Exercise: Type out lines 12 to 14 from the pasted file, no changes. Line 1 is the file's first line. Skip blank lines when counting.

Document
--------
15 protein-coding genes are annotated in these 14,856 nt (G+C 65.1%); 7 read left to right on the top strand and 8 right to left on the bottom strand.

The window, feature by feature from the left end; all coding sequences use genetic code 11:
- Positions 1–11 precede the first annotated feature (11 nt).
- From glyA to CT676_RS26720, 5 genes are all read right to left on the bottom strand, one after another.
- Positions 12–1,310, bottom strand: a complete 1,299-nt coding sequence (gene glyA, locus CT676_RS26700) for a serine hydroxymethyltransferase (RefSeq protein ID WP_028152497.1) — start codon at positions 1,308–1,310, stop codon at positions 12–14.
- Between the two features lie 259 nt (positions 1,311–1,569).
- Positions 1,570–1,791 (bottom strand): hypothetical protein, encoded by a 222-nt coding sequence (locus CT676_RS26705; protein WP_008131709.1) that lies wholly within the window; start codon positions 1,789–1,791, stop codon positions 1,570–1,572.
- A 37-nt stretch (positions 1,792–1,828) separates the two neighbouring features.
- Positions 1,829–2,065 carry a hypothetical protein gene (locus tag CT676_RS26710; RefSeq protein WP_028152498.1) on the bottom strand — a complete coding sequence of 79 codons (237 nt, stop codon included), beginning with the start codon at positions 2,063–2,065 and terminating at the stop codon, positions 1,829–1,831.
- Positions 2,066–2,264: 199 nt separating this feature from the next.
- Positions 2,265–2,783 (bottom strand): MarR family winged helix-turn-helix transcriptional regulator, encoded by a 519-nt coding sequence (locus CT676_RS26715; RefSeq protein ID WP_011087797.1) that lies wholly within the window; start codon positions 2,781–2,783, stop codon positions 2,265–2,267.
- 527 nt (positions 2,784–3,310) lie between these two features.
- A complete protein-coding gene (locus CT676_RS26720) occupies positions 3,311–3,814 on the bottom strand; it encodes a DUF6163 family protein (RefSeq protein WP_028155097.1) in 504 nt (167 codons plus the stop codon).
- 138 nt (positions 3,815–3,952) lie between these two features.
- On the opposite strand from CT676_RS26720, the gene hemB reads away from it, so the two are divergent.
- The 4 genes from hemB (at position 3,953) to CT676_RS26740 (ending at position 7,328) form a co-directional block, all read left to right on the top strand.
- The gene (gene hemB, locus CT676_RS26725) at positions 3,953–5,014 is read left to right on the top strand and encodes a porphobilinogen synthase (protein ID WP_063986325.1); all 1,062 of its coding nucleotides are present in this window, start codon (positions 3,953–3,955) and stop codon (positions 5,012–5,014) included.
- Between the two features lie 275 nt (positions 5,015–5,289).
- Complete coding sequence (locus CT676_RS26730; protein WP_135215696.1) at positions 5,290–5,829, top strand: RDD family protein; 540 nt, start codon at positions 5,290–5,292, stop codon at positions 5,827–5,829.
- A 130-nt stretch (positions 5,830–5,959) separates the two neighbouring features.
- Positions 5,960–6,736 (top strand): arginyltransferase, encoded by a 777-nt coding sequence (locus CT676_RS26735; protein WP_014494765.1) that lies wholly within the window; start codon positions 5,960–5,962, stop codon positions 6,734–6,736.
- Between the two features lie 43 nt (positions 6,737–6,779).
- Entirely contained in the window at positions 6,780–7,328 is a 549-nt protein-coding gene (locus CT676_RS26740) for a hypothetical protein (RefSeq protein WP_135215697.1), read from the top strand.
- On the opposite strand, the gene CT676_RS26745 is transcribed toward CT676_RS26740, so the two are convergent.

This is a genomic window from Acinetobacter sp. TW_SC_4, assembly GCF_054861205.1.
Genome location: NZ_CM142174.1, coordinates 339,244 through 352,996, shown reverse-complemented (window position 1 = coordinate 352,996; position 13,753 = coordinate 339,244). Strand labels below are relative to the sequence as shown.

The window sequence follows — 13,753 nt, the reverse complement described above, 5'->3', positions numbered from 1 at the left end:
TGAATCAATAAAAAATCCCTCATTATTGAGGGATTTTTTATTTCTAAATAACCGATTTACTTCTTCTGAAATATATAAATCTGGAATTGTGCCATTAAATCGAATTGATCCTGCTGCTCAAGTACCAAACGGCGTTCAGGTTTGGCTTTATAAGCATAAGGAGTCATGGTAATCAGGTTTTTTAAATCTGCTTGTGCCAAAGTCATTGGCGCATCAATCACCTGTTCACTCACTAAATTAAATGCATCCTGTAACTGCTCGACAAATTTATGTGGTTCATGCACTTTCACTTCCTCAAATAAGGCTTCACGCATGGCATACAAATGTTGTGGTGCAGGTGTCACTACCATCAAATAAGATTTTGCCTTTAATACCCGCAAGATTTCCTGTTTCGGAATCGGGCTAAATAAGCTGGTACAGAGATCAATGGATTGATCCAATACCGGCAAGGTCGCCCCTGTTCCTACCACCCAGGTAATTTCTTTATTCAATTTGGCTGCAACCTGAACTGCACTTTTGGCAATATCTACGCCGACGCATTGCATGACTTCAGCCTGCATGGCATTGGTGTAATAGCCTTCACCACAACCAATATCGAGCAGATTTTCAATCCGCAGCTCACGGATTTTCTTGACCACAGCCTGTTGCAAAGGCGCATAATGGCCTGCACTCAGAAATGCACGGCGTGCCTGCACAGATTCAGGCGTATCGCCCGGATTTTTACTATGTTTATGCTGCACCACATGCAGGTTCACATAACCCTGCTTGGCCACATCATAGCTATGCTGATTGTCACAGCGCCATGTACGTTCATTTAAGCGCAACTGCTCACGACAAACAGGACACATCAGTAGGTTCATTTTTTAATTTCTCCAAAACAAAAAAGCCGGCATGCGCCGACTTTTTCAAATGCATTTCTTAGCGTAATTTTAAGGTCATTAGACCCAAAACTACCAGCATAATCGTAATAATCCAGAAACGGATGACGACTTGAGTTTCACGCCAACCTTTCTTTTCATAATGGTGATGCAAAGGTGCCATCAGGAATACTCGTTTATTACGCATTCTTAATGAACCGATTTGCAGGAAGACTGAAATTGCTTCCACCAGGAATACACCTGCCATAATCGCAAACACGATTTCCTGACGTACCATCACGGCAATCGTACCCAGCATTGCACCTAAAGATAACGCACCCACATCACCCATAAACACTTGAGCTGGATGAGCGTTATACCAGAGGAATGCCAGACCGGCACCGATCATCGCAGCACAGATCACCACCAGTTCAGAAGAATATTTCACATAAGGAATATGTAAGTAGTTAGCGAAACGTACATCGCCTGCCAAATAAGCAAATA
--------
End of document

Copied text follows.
- 527 nt (positions 2,784–3,310) lie between these two features.
- A complete protein-coding gene (locus CT676_RS26720) occupies positions 3,311–3,814 on the bottom strand; it encodes a DUF6163 family protein (RefSeq protein WP_028155097.1) in 504 nt (167 codons plus the stop codon).
- 138 nt (positions 3,815–3,952) lie between these two features.